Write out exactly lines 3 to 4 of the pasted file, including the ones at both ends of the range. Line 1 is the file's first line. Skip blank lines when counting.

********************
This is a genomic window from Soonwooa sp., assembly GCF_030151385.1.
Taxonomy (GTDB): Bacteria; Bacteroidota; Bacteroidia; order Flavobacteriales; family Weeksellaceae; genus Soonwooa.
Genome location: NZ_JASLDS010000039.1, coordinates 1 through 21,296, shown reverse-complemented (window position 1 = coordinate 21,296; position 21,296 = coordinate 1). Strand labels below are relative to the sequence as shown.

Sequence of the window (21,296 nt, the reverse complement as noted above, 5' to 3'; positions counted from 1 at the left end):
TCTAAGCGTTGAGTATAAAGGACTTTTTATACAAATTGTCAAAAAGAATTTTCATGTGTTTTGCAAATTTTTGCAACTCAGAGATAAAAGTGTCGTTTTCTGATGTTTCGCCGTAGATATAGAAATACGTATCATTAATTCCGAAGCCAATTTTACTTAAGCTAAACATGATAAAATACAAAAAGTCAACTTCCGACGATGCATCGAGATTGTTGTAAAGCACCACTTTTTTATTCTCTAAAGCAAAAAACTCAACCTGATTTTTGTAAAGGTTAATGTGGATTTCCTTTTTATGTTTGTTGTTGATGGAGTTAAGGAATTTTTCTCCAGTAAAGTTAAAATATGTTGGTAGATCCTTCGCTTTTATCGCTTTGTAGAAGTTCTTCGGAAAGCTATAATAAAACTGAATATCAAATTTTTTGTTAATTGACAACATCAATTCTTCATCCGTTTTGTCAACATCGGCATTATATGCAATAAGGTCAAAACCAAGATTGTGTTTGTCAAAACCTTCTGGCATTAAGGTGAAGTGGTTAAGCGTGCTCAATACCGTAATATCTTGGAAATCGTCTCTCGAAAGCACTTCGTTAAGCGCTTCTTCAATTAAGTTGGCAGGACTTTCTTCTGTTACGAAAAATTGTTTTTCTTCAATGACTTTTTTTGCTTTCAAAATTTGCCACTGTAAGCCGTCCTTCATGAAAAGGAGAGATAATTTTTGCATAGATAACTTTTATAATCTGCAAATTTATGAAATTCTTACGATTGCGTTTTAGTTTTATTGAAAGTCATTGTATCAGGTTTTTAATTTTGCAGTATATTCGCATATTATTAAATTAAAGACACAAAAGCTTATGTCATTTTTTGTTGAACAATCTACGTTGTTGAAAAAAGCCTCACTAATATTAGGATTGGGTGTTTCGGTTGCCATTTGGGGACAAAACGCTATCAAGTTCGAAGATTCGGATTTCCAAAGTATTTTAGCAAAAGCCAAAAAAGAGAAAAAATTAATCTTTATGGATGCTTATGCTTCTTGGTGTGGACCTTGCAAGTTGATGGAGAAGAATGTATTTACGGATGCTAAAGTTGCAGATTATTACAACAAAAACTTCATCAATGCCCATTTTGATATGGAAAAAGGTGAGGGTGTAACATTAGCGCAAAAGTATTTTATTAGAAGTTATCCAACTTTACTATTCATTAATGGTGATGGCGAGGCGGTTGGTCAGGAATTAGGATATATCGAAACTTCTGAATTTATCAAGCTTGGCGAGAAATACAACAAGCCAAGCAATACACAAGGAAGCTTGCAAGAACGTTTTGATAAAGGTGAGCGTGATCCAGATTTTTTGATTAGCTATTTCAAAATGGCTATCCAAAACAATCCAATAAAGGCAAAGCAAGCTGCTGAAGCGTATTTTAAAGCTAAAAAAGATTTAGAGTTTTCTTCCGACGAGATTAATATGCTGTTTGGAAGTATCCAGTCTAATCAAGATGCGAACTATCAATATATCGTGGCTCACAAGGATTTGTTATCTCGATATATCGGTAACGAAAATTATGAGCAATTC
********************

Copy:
Genome location: NZ_JASLDS010000039.1, coordinates 1 through 21,296, shown reverse-complemented (window position 1 = coordinate 21,296; position 21,296 = coordinate 1). Strand labels below are relative to the sequence as shown.

Sequence of the window (21,296 nt, the reverse complement as noted above, 5' to 3'; positions counted from 1 at the left end):